Niger’s Political Impasse Splits ECOWAS Parliament

*Wase to lead mediation team 

*Hundreds protest in Kano against planned military invasion*Soldiers, policemen foil attempt to take over Nigerian embassy in Niger

Michael Olugbode in Abuja

The Economic Community of West African States (ECOWAS) Parliament was yesterday divided over how best to address the political impasse caused by the coup in Niger Republic.
This is as hundreds of Nigerians yesterday took to the streets of Kano in protest against ECOWAS’ plans to declare war against the coupists in Niger Republic.
The Nigerian Embassy in Niger Republic has also denied a viral report that its embassy was taken over by angry protesters in Niamey, the Nigerien capital, clarifying that an attempt by the protesters to set the embassy ablaze was foiled.

While some members of the ECOWAS parliament advocated actions that would stem military intrusion into governance within the region, others said dialogue and diplomacy were the best ways to solve the crisis.

The positions were taken when the 22 parliamentarians held an extraordinary meeting, virtually, to discuss the Niger Republic impasse.
West Africa’s regional bloc on Thursday ordered the activation of a standby force for possible use against the junta that took power in Niger in July, saying it wanted a peaceful restoration of democracy but all options including force were on the table.

The members, who were against military action, put forward the fate that could befall the masses if the country was invaded by forces trying to dislodge the coupists.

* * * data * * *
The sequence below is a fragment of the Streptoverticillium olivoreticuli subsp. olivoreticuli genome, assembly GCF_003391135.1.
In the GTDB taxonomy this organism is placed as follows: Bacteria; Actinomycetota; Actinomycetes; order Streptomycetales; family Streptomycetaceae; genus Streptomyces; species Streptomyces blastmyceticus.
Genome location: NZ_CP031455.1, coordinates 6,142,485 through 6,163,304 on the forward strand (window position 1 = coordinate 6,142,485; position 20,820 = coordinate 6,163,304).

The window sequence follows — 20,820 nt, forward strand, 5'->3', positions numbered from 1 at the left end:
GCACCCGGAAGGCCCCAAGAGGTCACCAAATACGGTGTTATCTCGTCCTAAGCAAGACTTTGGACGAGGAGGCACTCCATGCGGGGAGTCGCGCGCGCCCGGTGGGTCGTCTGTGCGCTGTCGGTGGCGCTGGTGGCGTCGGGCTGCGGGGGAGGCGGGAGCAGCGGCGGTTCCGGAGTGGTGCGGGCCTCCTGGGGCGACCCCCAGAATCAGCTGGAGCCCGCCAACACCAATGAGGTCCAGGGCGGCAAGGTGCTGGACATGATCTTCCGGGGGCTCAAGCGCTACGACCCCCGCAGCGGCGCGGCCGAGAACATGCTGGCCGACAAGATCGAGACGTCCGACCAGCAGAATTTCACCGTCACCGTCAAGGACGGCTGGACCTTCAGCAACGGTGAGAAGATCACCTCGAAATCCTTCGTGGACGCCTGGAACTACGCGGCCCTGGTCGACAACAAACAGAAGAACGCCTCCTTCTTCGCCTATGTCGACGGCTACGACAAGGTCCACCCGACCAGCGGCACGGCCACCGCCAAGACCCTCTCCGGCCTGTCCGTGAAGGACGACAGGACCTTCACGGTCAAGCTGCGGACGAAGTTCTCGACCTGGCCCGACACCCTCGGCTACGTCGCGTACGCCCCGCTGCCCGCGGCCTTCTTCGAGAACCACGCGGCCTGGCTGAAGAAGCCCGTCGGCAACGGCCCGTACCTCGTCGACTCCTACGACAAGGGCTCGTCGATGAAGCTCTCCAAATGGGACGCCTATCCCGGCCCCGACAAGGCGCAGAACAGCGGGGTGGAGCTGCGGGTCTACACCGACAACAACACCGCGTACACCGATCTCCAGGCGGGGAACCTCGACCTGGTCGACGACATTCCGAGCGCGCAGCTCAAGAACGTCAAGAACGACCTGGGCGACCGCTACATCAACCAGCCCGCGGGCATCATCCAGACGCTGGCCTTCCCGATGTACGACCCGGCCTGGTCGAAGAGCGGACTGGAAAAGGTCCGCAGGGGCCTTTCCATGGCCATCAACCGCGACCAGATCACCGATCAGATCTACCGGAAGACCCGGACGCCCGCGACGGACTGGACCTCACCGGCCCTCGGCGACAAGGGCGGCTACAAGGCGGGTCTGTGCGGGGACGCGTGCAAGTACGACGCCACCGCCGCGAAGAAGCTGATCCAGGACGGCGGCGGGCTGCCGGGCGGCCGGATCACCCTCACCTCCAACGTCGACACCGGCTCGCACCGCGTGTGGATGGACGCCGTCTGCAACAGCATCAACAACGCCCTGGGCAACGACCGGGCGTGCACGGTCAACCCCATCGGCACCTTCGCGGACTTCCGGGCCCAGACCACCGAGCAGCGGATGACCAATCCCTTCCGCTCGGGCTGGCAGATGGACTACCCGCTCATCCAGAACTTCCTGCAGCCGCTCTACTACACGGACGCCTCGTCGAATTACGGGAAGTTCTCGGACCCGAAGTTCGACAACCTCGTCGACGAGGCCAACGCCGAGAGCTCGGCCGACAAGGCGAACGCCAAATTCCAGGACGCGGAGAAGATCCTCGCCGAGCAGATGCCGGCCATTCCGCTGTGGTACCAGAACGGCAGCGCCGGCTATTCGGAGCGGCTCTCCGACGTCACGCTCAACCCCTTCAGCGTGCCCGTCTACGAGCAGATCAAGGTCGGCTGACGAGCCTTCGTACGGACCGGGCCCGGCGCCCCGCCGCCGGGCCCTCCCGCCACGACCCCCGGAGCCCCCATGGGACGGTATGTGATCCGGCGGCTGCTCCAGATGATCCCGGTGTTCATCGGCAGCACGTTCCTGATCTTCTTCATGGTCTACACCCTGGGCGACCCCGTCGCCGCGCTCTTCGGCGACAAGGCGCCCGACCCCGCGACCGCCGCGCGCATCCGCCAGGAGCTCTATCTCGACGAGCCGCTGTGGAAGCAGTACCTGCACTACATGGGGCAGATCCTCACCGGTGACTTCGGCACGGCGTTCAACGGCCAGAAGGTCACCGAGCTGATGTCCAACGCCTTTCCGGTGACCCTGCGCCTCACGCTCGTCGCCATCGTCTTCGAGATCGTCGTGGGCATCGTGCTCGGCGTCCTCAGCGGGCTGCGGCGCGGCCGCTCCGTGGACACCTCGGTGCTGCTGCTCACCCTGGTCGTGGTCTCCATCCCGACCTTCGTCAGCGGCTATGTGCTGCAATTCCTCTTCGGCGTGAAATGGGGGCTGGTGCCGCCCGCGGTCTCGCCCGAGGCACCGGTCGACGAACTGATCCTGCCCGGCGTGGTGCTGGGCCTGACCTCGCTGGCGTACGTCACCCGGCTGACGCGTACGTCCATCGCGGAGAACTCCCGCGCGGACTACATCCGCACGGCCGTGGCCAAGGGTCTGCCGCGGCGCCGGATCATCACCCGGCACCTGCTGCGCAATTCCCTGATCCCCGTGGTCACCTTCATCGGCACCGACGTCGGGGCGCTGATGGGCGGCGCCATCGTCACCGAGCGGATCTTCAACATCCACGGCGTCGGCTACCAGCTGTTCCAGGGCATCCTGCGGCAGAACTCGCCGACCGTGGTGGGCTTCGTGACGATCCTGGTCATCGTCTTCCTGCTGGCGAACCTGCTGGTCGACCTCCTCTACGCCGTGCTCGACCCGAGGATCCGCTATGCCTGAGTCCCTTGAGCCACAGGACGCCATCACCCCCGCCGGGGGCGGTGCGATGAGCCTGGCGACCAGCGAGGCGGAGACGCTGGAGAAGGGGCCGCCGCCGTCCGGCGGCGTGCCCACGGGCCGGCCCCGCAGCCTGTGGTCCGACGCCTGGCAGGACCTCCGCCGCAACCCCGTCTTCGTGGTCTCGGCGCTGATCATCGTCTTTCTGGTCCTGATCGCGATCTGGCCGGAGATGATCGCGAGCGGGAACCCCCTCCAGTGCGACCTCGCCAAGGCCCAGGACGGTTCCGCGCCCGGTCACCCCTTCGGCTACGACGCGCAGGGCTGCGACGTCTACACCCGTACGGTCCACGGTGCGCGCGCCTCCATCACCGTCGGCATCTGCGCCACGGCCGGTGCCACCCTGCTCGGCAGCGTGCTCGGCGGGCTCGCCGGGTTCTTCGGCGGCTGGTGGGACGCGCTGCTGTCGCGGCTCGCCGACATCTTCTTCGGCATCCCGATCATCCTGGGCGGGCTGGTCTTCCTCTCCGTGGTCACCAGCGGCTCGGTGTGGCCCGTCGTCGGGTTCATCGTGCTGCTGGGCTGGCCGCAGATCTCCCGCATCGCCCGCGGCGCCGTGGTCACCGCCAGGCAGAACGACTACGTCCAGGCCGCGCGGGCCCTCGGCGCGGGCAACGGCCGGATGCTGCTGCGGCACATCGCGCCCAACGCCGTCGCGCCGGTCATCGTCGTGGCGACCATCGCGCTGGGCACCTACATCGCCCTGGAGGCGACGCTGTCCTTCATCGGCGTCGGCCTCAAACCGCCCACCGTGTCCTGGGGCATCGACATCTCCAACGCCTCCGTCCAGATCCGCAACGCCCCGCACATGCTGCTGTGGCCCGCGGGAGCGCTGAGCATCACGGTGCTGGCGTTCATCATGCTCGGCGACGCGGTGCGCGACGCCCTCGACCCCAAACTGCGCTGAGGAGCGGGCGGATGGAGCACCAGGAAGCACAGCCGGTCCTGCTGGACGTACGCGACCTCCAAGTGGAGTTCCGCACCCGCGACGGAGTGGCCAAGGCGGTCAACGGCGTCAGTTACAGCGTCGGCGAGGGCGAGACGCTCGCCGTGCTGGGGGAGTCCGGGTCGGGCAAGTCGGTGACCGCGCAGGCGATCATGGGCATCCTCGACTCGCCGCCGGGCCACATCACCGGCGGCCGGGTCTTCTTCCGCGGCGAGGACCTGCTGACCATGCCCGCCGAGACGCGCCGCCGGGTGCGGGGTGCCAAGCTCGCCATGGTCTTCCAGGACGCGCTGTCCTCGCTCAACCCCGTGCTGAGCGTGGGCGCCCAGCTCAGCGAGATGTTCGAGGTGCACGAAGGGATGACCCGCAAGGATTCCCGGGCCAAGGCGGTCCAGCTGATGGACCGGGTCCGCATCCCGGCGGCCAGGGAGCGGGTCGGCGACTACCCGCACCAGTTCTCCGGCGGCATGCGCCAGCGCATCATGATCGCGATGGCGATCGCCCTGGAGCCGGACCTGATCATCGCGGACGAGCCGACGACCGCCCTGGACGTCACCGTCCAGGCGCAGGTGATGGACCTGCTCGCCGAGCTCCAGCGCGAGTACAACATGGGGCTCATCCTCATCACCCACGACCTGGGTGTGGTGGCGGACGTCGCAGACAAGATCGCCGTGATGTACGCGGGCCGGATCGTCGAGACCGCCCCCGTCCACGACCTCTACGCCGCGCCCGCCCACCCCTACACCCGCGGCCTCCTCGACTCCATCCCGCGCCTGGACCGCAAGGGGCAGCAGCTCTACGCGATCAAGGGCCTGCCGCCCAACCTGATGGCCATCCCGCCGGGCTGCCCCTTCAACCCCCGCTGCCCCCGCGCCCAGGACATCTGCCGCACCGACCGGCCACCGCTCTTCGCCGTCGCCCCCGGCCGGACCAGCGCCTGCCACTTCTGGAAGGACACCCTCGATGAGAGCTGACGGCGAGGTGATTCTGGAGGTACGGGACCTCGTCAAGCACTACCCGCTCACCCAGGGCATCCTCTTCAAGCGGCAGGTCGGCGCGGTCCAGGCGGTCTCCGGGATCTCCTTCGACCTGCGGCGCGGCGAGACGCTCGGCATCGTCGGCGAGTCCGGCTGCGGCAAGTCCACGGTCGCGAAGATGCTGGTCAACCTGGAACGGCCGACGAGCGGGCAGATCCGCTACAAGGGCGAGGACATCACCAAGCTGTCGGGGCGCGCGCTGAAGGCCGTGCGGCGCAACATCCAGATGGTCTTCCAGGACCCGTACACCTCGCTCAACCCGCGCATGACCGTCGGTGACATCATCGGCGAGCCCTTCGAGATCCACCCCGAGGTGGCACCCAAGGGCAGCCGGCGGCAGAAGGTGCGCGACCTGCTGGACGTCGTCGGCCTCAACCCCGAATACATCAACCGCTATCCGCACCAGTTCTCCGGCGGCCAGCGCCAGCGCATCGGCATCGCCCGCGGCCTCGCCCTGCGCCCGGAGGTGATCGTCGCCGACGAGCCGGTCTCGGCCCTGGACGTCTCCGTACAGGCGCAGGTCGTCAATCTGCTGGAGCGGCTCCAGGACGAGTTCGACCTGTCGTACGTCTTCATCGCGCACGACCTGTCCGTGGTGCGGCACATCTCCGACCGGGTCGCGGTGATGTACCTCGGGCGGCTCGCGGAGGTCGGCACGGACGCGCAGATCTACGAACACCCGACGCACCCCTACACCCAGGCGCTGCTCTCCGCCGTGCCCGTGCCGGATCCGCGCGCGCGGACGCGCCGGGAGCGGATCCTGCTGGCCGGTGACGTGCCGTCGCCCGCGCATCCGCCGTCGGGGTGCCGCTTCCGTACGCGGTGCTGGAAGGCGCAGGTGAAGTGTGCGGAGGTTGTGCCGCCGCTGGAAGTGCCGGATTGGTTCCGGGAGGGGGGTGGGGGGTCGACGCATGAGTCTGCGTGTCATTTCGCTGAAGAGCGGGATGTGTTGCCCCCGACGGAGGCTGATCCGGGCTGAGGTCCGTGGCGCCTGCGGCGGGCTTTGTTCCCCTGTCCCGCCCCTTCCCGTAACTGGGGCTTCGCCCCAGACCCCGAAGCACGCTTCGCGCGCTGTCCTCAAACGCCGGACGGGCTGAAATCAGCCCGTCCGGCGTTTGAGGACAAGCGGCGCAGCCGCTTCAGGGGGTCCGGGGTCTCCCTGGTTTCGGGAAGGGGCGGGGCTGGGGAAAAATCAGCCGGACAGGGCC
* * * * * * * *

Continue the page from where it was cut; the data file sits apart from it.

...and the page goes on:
Ali Djibo from Niger Republic said already no fewer than 9,000 schools have been shut since the crisis, adding that the best solution was dialogue and that military action had never been the best option anywhere in the world.

Djibo said: “War will only compound the economic woes the peoples of the sub-region are already going through.
“As we speak, over a thousand trucks, loaded with goods, are stranded at the border.
“If a coup happened in Nigeria or Cote’d’Iviore tomorrow, where’s the ECOWAS going to mobilise troops to fight the Nigerian or Ivorian military? How many borders are we going to close?

“We must also bear in mind that if we are applying the ECOWAS treaty, it should apply to all.”
Two others, who spoke against a military invasion of Niger Republic were Hon. Idris Wase and Senator Ali Ndume.
Wase, the first Deputy Speaker of the Parliament of ECOWAS, berated President Bola Tinubu, the ECOWAS Chairman.
He accused the President of unilaterally closing the Nigerian-Niger border and cutting electricity without the approval of the Nigerian National Assembly.
Wase added: “When the Russia-Ukraine war started, people thought it was to be a sharp war.
“A year after, the war is still lingering on with the attendant economic squander and wanton destruction of lives and properties.
“The sub-regional military chiefs knows what they stand to benefit economically. That’s why they’re eager to militarily intervene in Niger. Most of them are corrupt.
“Any war on Niger will have adverse effects on 60% of Nigeria, especially Northern Nigeria.
On his part, Senator Ndume said: “We are the representatives of the people. Whatever action that must be taken should be dependent on what our people want.
“The ECOWAS Chairman,  President Tinubu, wrote the Nigerian Senate on the planned military intervention in Niger and the Red Chamber vehemently opposed the use of force. They prefer, instead, dialogue should be adopted in resolving the impasse.